It may be a hassle for you to adjust the tilt of your panels. So, if you struggle to receive enough electricity throughout winter, you can plan to set your solar panels with an increased angle from the initial installation. Of course, you will have less output potential in summer, but if it is an issue that your output drastically crops in winter, this may be worth it.

Then again, if you do not install on a flat roof, where tilt angles are an option, and install the panels onto an angled roof directly – the whole question is academic, as in 99% of installs, the installer will follow the angle of the roof.

Shading in winter

During the winter season, the sun’s trajectory follows a lower arc across the sky, resulting in increased shading on solar panels compared to other times of the year. This shading effect can lead to a reduction in energy output. Considering this potential challenge during the initial installation phase is crucial. If existing shading conditions are exacerbated during winter, adjustments to panel positioning or the pruning of obstructive branches, particularly from trees, may be necessary.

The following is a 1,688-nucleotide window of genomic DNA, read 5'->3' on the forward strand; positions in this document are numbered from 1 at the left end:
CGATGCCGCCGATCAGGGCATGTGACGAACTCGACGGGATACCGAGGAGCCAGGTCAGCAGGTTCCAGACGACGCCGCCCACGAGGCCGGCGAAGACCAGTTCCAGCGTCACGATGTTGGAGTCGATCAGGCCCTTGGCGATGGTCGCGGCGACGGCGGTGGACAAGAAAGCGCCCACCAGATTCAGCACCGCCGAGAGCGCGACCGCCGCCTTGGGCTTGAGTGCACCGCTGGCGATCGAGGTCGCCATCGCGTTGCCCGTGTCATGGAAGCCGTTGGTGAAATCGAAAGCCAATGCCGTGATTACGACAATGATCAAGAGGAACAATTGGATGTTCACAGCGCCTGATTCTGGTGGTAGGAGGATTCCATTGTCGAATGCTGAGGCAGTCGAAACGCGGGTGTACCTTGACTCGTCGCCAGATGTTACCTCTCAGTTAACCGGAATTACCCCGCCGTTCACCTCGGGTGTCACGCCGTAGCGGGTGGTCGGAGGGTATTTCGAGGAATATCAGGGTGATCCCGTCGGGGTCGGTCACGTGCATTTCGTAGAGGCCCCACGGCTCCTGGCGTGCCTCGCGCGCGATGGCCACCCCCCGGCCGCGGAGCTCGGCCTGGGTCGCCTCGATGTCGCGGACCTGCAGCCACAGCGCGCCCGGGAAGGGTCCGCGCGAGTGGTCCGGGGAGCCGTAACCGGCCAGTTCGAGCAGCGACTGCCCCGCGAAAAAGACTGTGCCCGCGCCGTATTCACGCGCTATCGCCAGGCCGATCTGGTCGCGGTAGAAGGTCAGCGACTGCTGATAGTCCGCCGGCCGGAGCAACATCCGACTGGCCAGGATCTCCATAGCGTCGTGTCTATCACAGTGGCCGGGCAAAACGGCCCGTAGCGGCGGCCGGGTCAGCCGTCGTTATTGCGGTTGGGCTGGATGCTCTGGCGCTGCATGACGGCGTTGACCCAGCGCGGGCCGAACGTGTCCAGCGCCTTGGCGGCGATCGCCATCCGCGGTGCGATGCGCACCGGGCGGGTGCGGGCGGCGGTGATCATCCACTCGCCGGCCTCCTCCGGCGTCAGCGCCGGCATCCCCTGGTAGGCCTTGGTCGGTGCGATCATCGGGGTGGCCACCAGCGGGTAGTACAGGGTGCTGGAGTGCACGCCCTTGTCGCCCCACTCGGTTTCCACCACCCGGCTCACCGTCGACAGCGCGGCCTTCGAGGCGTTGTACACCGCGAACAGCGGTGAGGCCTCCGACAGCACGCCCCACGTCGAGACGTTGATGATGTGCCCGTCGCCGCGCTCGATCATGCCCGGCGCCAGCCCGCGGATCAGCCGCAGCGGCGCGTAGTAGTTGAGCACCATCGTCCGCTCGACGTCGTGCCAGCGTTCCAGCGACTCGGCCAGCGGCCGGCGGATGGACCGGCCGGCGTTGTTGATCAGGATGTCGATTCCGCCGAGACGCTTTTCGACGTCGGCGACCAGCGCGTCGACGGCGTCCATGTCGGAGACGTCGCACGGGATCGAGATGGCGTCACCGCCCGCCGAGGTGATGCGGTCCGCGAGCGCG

It’s important to clarify a common misconception: while it is true that the overall energy generated from solar panels is lower during winter compared to the sunnier summer months, they remain effective. Contrary to the belief that solar panels yield no output in winter, systems larger than 6 to 8 kW still generate sufficient electricity to fulfil the energy needs of a typical home. This underscores the resilience and functionality of solar panels throughout the year.

In essence, despite the challenges posed by winter shading, solar panels continue to contribute to the energy needs of a household, offering a reliable and sustainable power source. Understanding these seasonal variations allows homeowners to optimise their solar energy systems, ensuring consistent performance even in colder months.

So do Solar Panels work well in Winter?

In a nutshell, yes, solar panels still work during winter, but they might not be as effective. Some folks think solar systems need heat, but they actually use light to make electricity. Winter brings challenges like lower sun angles, more distance from the sun, and shorter daylight hours, which all lead to less energy output.

On average, solar systems in winter produce around 64% in Sydney, 73% in Brisbane, 50% in Melbourne, and 52% in Adelaide compared to the rest of the year. Adjusting the angle of your panels a bit can help, but it might mean they’re not as effective in summer.

Shadows caused by the lower sun arc in winter can also affect energy production. Thinking about this during installation and making small changes, like moving panels or trimming branches, can help deal with shading.

Even with these challenges, remember, solar panels still do their job in winter, keeping your home powered. If you notice a significant decrease in output, it’s a good idea to talk to your installer for advice. Understanding these seasonal changes helps you get the most out of your solar system, making it a reliable power source all year long.